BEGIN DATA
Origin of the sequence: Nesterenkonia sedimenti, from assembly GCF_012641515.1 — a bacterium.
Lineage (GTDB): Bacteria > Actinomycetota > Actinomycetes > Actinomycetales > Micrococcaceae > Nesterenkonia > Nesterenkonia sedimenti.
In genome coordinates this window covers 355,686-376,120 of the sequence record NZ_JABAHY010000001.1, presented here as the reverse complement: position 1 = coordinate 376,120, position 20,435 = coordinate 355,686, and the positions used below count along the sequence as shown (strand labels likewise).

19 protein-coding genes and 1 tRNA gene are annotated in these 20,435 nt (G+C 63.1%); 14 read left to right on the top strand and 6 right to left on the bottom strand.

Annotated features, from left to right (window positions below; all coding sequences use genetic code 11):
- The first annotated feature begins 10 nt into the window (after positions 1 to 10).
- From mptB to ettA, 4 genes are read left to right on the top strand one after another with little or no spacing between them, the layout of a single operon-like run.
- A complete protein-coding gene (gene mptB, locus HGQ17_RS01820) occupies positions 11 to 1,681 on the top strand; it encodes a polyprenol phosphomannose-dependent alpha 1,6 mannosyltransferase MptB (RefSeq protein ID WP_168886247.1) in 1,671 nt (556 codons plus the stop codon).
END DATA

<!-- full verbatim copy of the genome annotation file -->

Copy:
Origin of the sequence: Nesterenkonia sedimenti, from assembly GCF_012641515.1 — a bacterium.
Lineage (GTDB): Bacteria > Actinomycetota > Actinomycetes > Actinomycetales > Micrococcaceae > Nesterenkonia > Nesterenkonia sedimenti.
In genome coordinates this window covers 355,686-376,120 of the sequence record NZ_JABAHY010000001.1, presented here as the reverse complement: position 1 = coordinate 376,120, position 20,435 = coordinate 355,686, and the positions used below count along the sequence as shown (strand labels likewise).

19 protein-coding genes and 1 tRNA gene are annotated in these 20,435 nt (G+C 63.1%); 14 read left to right on the top strand and 6 right to left on the bottom strand.

Annotated features, from left to right (window positions below; all coding sequences use genetic code 11):
- The first annotated feature begins 10 nt into the window (after positions 1 to 10).
- From mptB to ettA, 4 genes are read left to right on the top strand one after another with little or no spacing between them, the layout of a single operon-like run.
- A complete protein-coding gene (gene mptB, locus HGQ17_RS01820) occupies positions 11 to 1,681 on the top strand; it encodes a polyprenol phosphomannose-dependent alpha 1,6 mannosyltransferase MptB (RefSeq protein ID WP_168886247.1) in 1,671 nt (556 codons plus the stop codon).